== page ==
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Viewport Scale on iPhone, iPad.

This article started with a simple question. How do I get the current viewport scale in a website or web app?

While focused on the iPhone/iPad, the following JavaScript solution is as generic as possible and provides access to the current viewport scale if available.


Try a pinch-to-zoom, assuming you are on a supported device. The values below will reflect the current scale within the parameters of this page's viewport settings.

The current viewport settings are:

Note, minimum-scale does not necessarily match how far the page will zoom out. On the iPhone the page will zoom out to fill the screen and no further.


The method takes advantage of window.innerWidth variation in relation to page scale.

We assume that a browser supporting full viewport scaling also takes the modern superimposed scrollbar approach.

This assumption allows us to implement a check on screen width vs. viewport width since superimposed scrollbars do not steal space otherwise occupied by the viewport.

Once the check has been passed the calculation is a very simple one. First we need the orientation corrected screen width.

// Update viewport orientation //----------------------------- this.updateOrientation = function() { this.orientation = window.orientation; if(this.orientation === undefined) { // No JavaScript orientation support. Work it out. if(document.documentElement.clientWidth > document.documentElement.clientHeight) this.orientation = 'landscape'; else this.orientation = 'portrait'; } else if(this.orientation === 0 || this.orientation === 180) this.orientation = 'portrait'; else this.orientation = 'landscape'; // Assumed default, most laptop and PC screens. };

The viewport scale can now be calculated. Browsers that don't use a viewport magnification system deliberately return ‘undefined’ when scale is queried. This includes most desktop browsers.

// Get current scale //------------------- this.getScale = function() { this.viewportScale = undefined; // Get viewport width var viewportWidth = document.documentElement.clientWidth; // Abort. Screen width is greater than the viewport width (not fullscreen). if(screen.width > viewportWidth) { console.log('Aborted viewport scale measurement. Screen width > viewport width'); return; } // Get the orientation corrected screen width this.updateOrientation(); this.screenWidth = screen.width; if(this.orientation === 'portrait') { // Take smaller of the two dimensions if(screen.width > screen.height) this.screenWidth = screen.height; } else { // Take larger of the two dimensions if(screen.width < screen.height) this.screenWidth = screen.height; } // Calculate viewport scale this.viewportScale = this.screenWidth / window.innerWidth; return this.viewportScale; };

The code allows for an immediate scale query at any point. If monitoring it like this page you will need to keep track of pinch-to-zoom, double tap (if really keen, not implemented here) and orientation change.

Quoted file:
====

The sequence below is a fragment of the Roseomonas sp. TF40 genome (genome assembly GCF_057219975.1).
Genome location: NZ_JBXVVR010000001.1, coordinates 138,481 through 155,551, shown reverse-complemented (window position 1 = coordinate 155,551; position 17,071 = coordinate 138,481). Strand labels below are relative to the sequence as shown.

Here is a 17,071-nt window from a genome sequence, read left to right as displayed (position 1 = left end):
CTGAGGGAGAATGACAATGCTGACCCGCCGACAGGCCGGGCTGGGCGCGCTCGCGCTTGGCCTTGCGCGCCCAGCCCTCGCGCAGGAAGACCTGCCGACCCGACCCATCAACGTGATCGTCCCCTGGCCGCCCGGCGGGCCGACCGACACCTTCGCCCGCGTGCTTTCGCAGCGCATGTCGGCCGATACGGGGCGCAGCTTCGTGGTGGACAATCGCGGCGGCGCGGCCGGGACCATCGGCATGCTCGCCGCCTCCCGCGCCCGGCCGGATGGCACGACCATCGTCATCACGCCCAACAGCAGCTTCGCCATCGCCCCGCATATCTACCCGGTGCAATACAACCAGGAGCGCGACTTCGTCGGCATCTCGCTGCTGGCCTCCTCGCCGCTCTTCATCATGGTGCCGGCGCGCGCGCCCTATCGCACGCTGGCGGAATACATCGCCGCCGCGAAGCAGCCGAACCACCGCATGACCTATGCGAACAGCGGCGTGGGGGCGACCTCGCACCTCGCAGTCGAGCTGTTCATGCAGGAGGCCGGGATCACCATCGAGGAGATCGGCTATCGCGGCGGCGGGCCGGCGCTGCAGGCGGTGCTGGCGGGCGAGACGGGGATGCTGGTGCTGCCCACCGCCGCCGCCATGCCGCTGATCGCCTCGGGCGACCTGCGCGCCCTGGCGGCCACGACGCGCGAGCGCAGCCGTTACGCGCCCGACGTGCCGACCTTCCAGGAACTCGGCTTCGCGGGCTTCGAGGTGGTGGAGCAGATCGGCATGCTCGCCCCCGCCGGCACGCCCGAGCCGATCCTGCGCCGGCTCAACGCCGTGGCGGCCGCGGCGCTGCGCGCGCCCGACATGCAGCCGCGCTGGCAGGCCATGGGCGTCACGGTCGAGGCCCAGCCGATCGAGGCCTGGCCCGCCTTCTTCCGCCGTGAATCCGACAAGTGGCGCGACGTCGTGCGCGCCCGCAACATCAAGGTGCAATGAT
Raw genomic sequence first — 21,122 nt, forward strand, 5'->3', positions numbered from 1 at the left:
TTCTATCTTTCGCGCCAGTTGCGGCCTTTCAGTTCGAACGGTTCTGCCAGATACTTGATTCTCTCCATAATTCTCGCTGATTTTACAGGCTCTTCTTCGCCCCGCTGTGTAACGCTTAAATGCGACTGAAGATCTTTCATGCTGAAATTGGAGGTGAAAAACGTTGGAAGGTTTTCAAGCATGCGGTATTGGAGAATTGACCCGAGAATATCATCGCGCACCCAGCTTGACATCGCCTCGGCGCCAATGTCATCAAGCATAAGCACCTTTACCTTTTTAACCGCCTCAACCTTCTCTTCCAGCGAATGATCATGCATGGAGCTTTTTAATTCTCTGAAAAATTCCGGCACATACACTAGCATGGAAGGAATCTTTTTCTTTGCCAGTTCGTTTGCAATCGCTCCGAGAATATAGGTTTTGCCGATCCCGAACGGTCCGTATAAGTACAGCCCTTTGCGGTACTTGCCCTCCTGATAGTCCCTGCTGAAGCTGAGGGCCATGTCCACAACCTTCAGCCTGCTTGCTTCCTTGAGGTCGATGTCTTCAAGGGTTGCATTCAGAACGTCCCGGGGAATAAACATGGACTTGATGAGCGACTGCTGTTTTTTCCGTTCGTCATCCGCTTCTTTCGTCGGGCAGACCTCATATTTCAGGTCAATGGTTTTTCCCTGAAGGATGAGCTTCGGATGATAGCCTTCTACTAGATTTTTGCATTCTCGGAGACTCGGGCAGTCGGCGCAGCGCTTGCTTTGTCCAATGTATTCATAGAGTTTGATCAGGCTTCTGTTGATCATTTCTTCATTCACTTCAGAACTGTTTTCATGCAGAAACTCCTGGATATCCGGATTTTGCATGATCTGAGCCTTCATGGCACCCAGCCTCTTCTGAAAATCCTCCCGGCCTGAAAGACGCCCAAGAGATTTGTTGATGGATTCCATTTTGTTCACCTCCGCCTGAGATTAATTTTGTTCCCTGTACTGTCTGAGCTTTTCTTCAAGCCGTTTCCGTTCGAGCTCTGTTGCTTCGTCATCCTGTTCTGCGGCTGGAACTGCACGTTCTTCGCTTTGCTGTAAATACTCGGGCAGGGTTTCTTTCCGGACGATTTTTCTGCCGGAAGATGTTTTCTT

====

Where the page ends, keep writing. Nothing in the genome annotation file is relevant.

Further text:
The iPhone's elastic scaling animation affects viewport scale measurement. A delay was built in to ensure that the viewport bounce has settled.

// Update //-------- this.update = function(callback) { // Clear timeout if already set if(this.timeout !== undefined) { clearTimeout(this.timeout); this.timeout = undefined; } if(this.delay > 0) { // Delay compensates for viewport bounce var viewScale = this; this.timeout = setTimeout(function() { viewScale.getScale(); if(callback !== undefined) callback(); }, this.delay); } else { // Immediate scale update this.getScale(); if(callback !== undefined) callback(); } };


FlameViewportScale.getScale() gets the current viewport scale.

var viewScale = new FlameViewportScale(); var currentScale = viewScale.getScale();

You can also supply a callback function to FlameViewportScale.update() to be called once the viewport scale has been recorded after a short delay that ensures a settled viewport.

viewScale.update(function() { alert('Scale measure complete'); });


This code has been tested on iPhone and iPad and works correctly.

It should work on most other modern, standards compliant mobile/tablet web browsers as well. I have not tested this and I'd be interested in other people's experiences, let me know on Twitter.

The interesting cross-over will be fullscreen browsers like Safari on OS X Lion with superimposed, non-intrusive scrollbars at maximum screen width.

Source Code

All the relevant functions are on this page.


Comments, suggestions or feedback via Optic Swerve on Twitter please.

Follow the author on Twitter.

ProtoFluid. ‘Effortless responsive web design testing’.

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Getting the Viewport Scale.
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Hiding the iPhone Address Bar.
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Orientation Correct Screen Width.
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iPhone Title Modification.
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Optimising for High Pixel Density Displays.
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CSS3 Media Query Prototyping With ProtoFluid.
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URI Processing With JavaScript.
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Source Code

All source code is provided for free.

A standard disclaimer of warranty and limitation of liability applies.